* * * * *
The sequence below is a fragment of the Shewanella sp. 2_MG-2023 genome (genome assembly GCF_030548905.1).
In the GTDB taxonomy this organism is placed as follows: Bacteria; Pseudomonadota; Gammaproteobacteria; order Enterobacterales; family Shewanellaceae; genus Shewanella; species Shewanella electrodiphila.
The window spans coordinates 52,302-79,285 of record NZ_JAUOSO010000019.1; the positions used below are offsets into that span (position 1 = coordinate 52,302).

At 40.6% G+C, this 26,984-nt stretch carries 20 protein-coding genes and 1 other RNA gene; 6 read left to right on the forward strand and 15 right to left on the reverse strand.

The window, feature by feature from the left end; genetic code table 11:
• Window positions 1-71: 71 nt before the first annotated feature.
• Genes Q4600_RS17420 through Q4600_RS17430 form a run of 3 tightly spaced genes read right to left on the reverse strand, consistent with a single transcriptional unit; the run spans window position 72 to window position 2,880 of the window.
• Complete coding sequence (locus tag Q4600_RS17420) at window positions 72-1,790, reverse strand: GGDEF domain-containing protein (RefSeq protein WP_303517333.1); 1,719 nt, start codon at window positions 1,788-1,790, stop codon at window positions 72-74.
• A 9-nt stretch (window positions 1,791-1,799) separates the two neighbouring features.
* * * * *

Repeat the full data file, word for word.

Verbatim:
The sequence below is a fragment of the Shewanella sp. 2_MG-2023 genome (genome assembly GCF_030548905.1).
In the GTDB taxonomy this organism is placed as follows: Bacteria; Pseudomonadota; Gammaproteobacteria; order Enterobacterales; family Shewanellaceae; genus Shewanella; species Shewanella electrodiphila.
The window spans coordinates 52,302-79,285 of record NZ_JAUOSO010000019.1; the positions used below are offsets into that span (position 1 = coordinate 52,302).

At 40.6% G+C, this 26,984-nt stretch carries 20 protein-coding genes and 1 other RNA gene; 6 read left to right on the forward strand and 15 right to left on the reverse strand.

The window, feature by feature from the left end; genetic code table 11:
• Window positions 1-71: 71 nt before the first annotated feature.
• Genes Q4600_RS17420 through Q4600_RS17430 form a run of 3 tightly spaced genes read right to left on the reverse strand, consistent with a single transcriptional unit; the run spans window position 72 to window position 2,880 of the window.
• Complete coding sequence (locus tag Q4600_RS17420) at window positions 72-1,790, reverse strand: GGDEF domain-containing protein (RefSeq protein WP_303517333.1); 1,719 nt, start codon at window positions 1,788-1,790, stop codon at window positions 72-74.
• A 9-nt stretch (window positions 1,791-1,799) separates the two neighbouring features.